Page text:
Even though I did not vote for Obama, I am a huge supporter of coming together as a country, Republican and Democrat status aside, to work together for the greater good. We don't always get what we want, but we must work together to make our country the best it can be and a place to be proud of.

The big selling point for the Obama campaign was "change." But, in all reality, we will always see change in this country, regardless of if we vote for what is labeled as "change" or not. No two presidencies are the same. But we must adapt as a country to whatever change comes our way.

And the true reality is . . . the Commander-in-Chief is not in control. Even if Paris Hilton told us to vote for him, bitches.

But, to gain my full support and the support of fellow Republican voters, Obama and his Democrats have quite a challenge ahead. Yes, it is up to all of you to prove to every one of us that the choice you made is the best choice for our country, not just for a liberal agenda. You've won your change, now prove to the rest of us that we were wrong to vote against your brand of change.

It's time to stop gloating (24-hours is more than enough) and to end the partying and celebrating, and get down to business. The gloating is divisive, so get over it and embrace your fellow countrymen in the name of Obama. You need to rally the country around this change you have chosen for us. You need to reach out across the aisle and help us understand why you are a good change and something that this country needs.

Prove to us that it wasn't just the cool thing to do to vote for our first black President. Throughout this whole campaign, Obama was the hip and cool thing to do, the anti-Bush. The promise of change struck a chord with our GAP Red, MTV, Hollywood-engrossed generation. If the celebrities think he's the right choice, then that should definitely influence my vote, right?

The next four years are not the "cool thing to do." The President is not a popularity contest. The next presidency is not a fad, or a chance to do everything the opposite of the way Bush did it, just because Bush did it. Voting for change is a huge responsibility, and now that we've got the change, the responsibility lies with you to make it work. Again, for the best.

Obama has won a bad situation for himself. He has some huge holes to dig us out of. I do not envy the job he has ahead of him. But, his campaign was full of promises of change and improvement for our situation. I'll agree, some of those promises sound really good. "Sound" being the key word.

He has essentially promised the opposite of the Bush administration's blunders and turmoil, which seems to be what the country wants and has voted to support. However, I doubt Obama wants his presidential legacy to be The Anti-Bush. It's time to rise to the occasion and be the next President.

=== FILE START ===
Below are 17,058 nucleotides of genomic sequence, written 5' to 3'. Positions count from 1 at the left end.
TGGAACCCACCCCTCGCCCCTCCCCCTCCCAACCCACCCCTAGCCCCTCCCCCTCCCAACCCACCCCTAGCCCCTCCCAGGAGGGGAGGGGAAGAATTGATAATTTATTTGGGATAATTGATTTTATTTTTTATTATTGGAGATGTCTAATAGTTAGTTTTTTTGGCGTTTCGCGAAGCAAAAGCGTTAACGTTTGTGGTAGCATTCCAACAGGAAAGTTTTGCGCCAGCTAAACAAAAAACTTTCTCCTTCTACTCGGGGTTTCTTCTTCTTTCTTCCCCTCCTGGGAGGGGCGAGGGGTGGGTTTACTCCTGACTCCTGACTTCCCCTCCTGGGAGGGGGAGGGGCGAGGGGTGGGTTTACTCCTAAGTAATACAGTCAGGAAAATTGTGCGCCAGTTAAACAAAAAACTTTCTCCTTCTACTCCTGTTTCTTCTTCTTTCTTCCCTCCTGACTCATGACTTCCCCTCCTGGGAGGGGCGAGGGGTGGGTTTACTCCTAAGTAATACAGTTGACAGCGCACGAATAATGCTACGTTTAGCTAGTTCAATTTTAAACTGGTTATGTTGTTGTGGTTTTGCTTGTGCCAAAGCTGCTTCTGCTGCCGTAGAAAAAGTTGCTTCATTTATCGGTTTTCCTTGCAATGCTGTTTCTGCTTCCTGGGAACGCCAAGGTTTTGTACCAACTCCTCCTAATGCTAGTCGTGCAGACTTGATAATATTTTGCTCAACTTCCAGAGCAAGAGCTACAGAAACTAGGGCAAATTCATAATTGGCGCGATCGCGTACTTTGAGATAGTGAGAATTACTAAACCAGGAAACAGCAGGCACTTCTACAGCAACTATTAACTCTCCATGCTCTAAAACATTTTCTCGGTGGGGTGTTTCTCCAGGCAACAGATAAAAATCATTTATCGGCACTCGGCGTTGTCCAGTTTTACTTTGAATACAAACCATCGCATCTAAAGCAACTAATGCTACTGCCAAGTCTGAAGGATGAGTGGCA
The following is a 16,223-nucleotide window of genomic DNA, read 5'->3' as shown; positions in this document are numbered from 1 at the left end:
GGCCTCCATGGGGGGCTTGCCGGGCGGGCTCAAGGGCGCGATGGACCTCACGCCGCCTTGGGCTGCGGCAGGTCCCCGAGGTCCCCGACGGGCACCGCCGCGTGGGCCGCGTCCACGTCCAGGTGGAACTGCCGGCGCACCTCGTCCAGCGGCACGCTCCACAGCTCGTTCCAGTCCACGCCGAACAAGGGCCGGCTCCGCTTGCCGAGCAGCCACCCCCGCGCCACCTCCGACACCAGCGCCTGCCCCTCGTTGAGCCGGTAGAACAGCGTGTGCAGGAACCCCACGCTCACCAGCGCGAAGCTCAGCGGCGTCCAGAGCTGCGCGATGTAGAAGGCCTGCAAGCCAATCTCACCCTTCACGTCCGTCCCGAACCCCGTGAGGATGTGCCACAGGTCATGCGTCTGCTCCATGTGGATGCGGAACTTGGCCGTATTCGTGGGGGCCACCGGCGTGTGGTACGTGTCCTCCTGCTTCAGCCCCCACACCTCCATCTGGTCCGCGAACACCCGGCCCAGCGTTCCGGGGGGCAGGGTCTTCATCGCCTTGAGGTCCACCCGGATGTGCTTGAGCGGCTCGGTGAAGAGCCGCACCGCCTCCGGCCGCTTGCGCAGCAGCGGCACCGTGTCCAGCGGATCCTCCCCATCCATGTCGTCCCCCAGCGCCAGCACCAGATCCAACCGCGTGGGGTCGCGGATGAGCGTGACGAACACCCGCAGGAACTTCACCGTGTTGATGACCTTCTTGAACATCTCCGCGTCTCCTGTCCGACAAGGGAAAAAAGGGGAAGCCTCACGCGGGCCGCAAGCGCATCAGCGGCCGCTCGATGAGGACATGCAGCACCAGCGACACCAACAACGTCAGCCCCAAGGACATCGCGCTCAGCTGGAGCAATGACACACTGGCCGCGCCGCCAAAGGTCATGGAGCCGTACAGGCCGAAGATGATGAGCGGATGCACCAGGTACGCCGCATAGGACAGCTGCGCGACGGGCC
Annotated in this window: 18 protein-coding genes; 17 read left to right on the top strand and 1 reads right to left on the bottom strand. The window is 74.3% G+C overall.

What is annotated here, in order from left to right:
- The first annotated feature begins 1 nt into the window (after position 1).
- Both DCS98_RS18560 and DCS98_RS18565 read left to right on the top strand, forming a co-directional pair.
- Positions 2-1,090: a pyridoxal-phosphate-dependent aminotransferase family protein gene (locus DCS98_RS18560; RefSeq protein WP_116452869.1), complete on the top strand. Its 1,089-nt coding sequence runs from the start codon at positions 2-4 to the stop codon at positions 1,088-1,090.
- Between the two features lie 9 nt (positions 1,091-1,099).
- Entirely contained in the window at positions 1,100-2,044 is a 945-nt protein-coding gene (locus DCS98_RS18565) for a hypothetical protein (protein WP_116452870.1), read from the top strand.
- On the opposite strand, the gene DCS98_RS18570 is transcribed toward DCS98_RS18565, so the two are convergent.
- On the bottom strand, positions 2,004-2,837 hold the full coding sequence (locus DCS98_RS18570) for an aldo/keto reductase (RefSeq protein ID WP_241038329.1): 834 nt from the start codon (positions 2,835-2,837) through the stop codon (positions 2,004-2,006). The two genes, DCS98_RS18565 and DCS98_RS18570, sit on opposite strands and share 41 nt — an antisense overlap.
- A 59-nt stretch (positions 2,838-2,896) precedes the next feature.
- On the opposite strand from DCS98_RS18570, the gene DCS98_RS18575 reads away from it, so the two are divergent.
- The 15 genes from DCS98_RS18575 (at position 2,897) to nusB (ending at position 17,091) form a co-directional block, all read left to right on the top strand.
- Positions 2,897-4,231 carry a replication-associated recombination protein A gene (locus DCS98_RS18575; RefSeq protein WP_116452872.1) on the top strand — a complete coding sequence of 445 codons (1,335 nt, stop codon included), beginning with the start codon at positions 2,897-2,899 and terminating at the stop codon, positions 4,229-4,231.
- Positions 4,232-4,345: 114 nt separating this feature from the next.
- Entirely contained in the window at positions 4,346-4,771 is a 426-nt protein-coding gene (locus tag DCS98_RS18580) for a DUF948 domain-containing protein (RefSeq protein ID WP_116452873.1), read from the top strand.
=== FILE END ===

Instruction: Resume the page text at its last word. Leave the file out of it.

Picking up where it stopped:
The majority of the country voted on your promises and on their belief that you can make them happen. Do not let us down.

So, of my next President, I expect the following:

  • Keep your promises and do not stop until you have fulfilled what you promised this country to earn the majority vote. 'Nuff said.
  • Fix the debt. Even just a little bit. $1 trillion is a lot for a first-timer. Do what you can.
  • Don't touch my paycheck. If you can't make it happen for me to bring home more money, I'll be happy if you just don't touch my check at all. Especially in these tough economic times, I need my money and the freedom to choose who I help with it. Let me spread my own wealth.
  • Fix the economy. Be sure to keep in mind the fixing of the debt and the non-touching of my paycheck while you fix our economy.
  • Improve healthcare. I think the word here has been "fix" healthcare. But I challenge you to improve it.
  • Improve the war situation. I know the popular idea (and your promise) is to quickly remove our troops from Iraq. Everyone thinks they know what is best for Iraq. Except me, I don't claim to have any idea. Don't do what is popular, do what is best.
  • Don't make America an easy target for the crazy world around us. It's not necessarily important for us to be popular among the cool countries. It is, however, necessary for us to survive, thrive, and help those we can help. In that order.
  • Fix us first. We can't be of much help to the rest of the world if we are circling the drain ourselves.
Above all else, don't un-do just for the sake of un-doing.

The journey isn't over - it has just begun. Gaining the presidency isn't the real accomplishment. Leading this country out of a bad situation and into a new phase of prosperity, peace, and hope is the real accomplishment that has yet to be realized.

Yes, we can. But . . . will we?